Two authoritative sources have admitted they doubt Adrian Newey was telling the whole truth about the air inlet in the ‘step’ nose of Red Bull’s 2012 car.
Designer Newey, the pioneer of the now-banned blown diffuser solutions seen throughout last year’s grid, insisted that the mysterious letterbox-slot gap in the RB8 is simply to cool the drivers with air. But the aerodynamic expert’s explanation was met with some initial scepticism, amid speculation the monocoque air could also be flowing elsewhere for a performance benefit.
“The drivers are going to get their feet wet when it rains,” a suspicious unnamed engineer smilingly told Germany’s Auto Motor und Sport.
Also unconvinced is Joan Villadelprat, a veteran former formula one engineer who has worked at McLaren, Ferrari, Benetton, Prost and – most recently – heading the operations of the sports car team Epsilon Euskadi. He wrote in El Pais newspaper: “Personally, I don’t believe Adrian Newey’s explanation that the opening is to refresh the drivers.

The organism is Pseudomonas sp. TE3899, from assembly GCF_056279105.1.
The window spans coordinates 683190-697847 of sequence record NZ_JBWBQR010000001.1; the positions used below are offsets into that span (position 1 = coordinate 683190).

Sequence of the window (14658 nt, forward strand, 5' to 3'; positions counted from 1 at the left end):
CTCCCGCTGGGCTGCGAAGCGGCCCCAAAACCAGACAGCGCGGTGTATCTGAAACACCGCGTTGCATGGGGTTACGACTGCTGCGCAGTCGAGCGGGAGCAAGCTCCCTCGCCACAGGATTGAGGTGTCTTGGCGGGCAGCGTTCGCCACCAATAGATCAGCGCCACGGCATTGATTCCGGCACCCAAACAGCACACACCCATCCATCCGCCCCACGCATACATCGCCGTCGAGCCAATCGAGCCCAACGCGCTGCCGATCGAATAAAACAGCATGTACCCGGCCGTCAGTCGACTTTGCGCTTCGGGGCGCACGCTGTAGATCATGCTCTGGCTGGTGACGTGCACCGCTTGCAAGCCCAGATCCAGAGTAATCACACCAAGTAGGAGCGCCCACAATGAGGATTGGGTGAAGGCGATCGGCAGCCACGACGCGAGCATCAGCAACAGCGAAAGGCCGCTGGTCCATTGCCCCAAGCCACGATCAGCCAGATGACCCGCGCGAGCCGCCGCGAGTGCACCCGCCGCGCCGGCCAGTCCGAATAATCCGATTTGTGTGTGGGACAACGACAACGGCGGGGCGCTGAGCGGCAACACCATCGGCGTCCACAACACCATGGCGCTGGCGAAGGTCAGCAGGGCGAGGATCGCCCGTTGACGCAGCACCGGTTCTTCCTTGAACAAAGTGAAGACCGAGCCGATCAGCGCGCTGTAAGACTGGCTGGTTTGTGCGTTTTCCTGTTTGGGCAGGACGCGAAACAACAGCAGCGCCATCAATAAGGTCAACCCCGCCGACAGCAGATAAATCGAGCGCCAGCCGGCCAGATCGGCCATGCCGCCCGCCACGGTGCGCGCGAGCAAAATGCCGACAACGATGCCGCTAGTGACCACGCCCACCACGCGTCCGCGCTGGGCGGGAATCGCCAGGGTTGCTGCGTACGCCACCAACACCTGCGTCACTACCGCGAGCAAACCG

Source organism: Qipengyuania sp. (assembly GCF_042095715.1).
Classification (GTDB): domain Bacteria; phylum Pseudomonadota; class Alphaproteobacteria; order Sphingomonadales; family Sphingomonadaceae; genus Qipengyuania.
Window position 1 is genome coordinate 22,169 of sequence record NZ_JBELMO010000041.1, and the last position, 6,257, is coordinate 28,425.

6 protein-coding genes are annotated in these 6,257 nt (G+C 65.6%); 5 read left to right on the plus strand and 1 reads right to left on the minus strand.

“If that’s what they need then Sebastian Vettel and Mark Webber must drive half-asleep,” the Spaniard joked.
Italy’s La Gazzetta dello Sport speculates that the RB8’s inlet directs air underneath the floor, as per Ferrari’s innovative nose-slot of 2008.